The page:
عنوان مقاله [English]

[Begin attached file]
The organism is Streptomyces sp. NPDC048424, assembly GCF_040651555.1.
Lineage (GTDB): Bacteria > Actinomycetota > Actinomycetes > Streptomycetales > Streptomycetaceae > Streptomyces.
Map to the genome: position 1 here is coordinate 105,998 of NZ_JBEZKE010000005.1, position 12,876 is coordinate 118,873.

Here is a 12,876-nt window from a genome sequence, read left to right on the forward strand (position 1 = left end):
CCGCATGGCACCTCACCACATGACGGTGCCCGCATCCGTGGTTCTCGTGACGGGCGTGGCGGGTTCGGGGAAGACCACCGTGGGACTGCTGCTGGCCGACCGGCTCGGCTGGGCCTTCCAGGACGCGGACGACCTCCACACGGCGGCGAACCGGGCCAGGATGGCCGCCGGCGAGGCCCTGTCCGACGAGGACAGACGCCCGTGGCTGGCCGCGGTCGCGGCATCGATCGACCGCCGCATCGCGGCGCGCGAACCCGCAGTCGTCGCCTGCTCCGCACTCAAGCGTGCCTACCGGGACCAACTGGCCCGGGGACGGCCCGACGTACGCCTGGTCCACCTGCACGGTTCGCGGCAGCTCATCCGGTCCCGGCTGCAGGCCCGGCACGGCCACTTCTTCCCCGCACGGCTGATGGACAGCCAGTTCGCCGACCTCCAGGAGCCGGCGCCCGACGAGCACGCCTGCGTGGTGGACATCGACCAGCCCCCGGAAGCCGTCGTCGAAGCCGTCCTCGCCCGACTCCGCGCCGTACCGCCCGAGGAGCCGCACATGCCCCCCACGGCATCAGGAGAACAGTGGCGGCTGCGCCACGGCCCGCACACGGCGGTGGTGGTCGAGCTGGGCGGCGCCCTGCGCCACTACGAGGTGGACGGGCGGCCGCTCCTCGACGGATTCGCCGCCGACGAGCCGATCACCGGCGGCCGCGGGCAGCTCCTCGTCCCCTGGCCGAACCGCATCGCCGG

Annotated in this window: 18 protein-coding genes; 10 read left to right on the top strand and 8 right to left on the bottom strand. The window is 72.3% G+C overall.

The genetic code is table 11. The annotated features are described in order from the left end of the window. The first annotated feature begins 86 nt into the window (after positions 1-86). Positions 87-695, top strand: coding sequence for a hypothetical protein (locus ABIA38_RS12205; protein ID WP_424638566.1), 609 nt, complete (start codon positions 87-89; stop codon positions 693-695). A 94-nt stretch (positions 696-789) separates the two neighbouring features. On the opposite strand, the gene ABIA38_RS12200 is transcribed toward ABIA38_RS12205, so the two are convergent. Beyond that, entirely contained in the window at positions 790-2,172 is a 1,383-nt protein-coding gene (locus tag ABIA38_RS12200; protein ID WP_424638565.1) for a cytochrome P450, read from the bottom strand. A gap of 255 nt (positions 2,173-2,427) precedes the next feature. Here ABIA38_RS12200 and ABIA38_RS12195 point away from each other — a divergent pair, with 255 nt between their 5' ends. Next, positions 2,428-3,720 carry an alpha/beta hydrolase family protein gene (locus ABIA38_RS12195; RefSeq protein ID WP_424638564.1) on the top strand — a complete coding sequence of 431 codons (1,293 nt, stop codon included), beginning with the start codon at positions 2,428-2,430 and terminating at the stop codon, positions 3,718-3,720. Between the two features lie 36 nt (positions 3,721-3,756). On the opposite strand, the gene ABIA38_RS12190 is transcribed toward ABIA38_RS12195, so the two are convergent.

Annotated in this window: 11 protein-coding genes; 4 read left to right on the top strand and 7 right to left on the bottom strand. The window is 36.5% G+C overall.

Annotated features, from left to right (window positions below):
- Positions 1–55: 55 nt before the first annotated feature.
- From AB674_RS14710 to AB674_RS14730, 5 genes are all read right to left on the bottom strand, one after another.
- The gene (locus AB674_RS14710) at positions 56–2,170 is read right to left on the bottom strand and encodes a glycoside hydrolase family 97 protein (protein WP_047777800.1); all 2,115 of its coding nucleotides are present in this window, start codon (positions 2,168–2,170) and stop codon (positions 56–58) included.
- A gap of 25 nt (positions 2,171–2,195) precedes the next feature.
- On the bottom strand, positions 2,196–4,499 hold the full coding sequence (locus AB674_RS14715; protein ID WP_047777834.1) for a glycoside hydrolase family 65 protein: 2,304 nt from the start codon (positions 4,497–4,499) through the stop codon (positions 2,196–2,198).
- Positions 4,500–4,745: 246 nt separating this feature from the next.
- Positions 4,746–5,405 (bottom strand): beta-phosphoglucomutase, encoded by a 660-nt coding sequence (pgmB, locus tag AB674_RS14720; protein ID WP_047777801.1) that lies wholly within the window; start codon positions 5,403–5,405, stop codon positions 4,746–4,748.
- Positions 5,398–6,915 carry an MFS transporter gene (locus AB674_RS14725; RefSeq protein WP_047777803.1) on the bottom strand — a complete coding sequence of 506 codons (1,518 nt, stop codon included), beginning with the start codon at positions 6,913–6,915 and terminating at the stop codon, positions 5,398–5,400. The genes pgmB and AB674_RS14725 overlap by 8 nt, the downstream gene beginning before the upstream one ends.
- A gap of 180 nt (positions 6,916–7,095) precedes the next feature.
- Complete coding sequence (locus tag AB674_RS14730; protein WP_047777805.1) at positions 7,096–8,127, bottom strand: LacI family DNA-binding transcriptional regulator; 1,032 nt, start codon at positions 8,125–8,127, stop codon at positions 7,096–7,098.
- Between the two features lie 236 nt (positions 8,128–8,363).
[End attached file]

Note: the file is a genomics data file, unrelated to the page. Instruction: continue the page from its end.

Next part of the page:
In 1956, Nelson Goodman offers a theory of mereological nominalism, according to which there is nothing but concrete individuals. This paper examines the relation of aesthetics to nominalism in Goodman’s philosophy and shows that Goodman’s aesthetics is a nominalist aesthetics. This claim is justified by exploring Goodman’s theories of ‘definition of art’, ‘artwork’s content’, and ‘value of art’: (1) in the problem of definition, art is defined by some syntactical and semantic features of works of art. But, these features are not essential parts; (2) in the problem of content, in the case of representation of universals and non-existents and in the case of expression, it does not suppose an ontological realm, but world of individuals as the referent of artworks. But, works of art still refer to individuals; (3) in the problem of value, although cognition – as artistic value – is common among all works of art and their relation is intrinsic, it is not unique to art. Hence, this cannot be an essential function of art. That Goodman’s aesthetics does not violate nominalism is itself the result of that Goodman’s theory of symbols, in which Goodman solves the aesthetic problems, does not violate nominalism.